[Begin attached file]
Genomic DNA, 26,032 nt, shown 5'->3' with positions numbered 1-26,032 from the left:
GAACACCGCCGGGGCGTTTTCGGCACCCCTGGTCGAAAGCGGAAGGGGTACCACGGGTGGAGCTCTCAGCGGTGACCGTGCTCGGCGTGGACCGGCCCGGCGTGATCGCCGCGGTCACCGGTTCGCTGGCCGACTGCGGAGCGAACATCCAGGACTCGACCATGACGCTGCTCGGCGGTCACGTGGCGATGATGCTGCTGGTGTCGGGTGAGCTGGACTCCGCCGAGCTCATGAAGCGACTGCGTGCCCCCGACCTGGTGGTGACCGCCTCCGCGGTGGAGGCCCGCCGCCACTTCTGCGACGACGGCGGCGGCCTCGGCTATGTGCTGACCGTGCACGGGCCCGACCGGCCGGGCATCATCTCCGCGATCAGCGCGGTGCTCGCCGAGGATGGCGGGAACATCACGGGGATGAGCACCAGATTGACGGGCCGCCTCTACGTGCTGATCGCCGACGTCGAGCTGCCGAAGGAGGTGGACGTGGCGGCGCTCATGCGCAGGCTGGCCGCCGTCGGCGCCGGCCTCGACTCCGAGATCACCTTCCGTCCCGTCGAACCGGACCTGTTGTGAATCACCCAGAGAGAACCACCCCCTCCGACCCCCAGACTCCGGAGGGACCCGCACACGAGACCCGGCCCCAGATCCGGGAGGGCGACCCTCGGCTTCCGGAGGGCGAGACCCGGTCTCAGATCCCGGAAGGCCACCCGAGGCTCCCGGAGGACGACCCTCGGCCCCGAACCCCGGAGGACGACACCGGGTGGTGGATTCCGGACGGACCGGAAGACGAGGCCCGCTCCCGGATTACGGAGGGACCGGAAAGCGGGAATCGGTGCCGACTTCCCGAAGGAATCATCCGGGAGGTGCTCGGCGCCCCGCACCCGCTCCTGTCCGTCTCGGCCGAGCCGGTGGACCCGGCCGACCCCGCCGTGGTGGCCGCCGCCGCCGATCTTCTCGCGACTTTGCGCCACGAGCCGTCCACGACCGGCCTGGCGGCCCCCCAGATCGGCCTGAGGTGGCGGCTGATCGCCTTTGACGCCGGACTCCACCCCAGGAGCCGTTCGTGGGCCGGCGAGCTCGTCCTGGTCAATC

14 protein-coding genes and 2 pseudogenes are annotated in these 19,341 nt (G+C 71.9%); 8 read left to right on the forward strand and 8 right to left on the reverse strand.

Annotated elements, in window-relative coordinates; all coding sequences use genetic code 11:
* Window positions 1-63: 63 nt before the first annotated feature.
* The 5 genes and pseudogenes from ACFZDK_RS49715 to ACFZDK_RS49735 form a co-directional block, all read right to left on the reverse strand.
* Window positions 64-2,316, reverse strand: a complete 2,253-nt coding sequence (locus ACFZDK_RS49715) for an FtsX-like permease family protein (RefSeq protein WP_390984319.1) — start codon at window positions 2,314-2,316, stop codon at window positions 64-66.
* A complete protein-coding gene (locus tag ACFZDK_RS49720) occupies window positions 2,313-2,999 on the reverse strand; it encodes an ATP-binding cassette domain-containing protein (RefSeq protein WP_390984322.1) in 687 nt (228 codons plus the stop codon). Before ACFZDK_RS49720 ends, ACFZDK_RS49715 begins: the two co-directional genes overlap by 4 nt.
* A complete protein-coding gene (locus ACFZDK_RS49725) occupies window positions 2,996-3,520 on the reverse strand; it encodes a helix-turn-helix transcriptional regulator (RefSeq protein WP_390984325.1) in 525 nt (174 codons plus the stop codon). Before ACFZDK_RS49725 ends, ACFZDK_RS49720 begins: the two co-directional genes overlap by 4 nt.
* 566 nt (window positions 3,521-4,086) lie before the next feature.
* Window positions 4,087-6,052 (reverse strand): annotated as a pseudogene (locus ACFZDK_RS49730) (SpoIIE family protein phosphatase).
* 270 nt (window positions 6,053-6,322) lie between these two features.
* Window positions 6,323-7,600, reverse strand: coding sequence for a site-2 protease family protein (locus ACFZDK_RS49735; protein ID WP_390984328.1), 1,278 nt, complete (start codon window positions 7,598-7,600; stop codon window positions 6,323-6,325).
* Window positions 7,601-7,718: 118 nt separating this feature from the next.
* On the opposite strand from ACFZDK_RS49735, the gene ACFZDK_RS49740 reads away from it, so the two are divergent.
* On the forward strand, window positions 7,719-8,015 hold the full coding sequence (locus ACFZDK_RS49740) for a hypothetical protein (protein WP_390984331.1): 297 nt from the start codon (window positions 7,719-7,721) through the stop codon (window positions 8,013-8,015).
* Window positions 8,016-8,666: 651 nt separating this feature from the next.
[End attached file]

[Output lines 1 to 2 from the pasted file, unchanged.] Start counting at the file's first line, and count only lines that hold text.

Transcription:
Genomic DNA, 26,032 nt, shown 5'->3' with positions numbered 1-26,032 from the left:
GAACACCGCCGGGGCGTTTTCGGCACCCCTGGTCGAAAGCGGAAGGGGTACCACGGGTGGAGCTCTCAGCGGTGACCGTGCTCGGCGTGGACCGGCCCGGCGTGATCGCCGCGGTCACCGGTTCGCTGGCCGACTGCGGAGCGAACATCCAGGACTCGACCATGACGCTGCTCGGCGGTCACGTGGCGATGATGCTGCTGGTGTCGGGTGAGCTGGACTCCGCCGAGCTCATGAAGCGACTGCGTGCCCCCGACCTGGTGGTGACCGCCTCCGCGGTGGAGGCCCGCCGCCACTTCTGCGACGACGGCGGCGGCCTCGGCTATGTGCTGACCGTGCACGGGCCCGACCGGCCGGGCATCATCTCCGCGATCAGCGCGGTGCTCGCCGAGGATGGCGGGAACATCACGGGGATGAGCACCAGATTGACGGGCCGCCTCTACGTGCTGATCGCCGACGTCGAGCTGCCGAAGGAGGTGGACGTGGCGGCGCTCATGCGCAGGCTGGCCGCCGTCGGCGCCGGCCTCGACTCCGAGATCACCTTCCGTCCCGTCGAACCGGACCTGTTGTGAATCACCCAGAGAGAACCACCCCCTCCGACCCCCAGACTCCGGAGGGACCCGCACACGAGACCCGGCCCCAGATCCGGGAGGGCGACCCTCGGCTTCCGGAGGGCGAGACCCGGTCTCAGATCCCGGAAGGCCACCCGAGGCTCCCGGAGGACGACCCTCGGCCCCGAACCCCGGAGGACGACACCGGGTGGTGGATTCCGGACGGACCGGAAGACGAGGCCCGCTCCCGGATTACGGAGGGACCGGAAAGCGGGAATCGGTGCCGACTTCCCGAAGGAATCATCCGGGAGGTGCTCGGCGCCCCGCACCCGCTCCTGTCCGTCTCGGCCGAGCCGGTGGACCCGGCCGACCCCGCCGTGGTGGCCGCCGCCGCCGATCTTCTCGCGACTTTGCGCCACGAGCCGTCCACGACCGGCCTGGCGGCCCCCCAGATCGGCCTGAGGTGGCGGCTGATCGCCTTTGACGCCGGACTCCACCCCAGGAGCCGTTCGTGGGCCGGCGAGCTCGTCCTGGTCAATC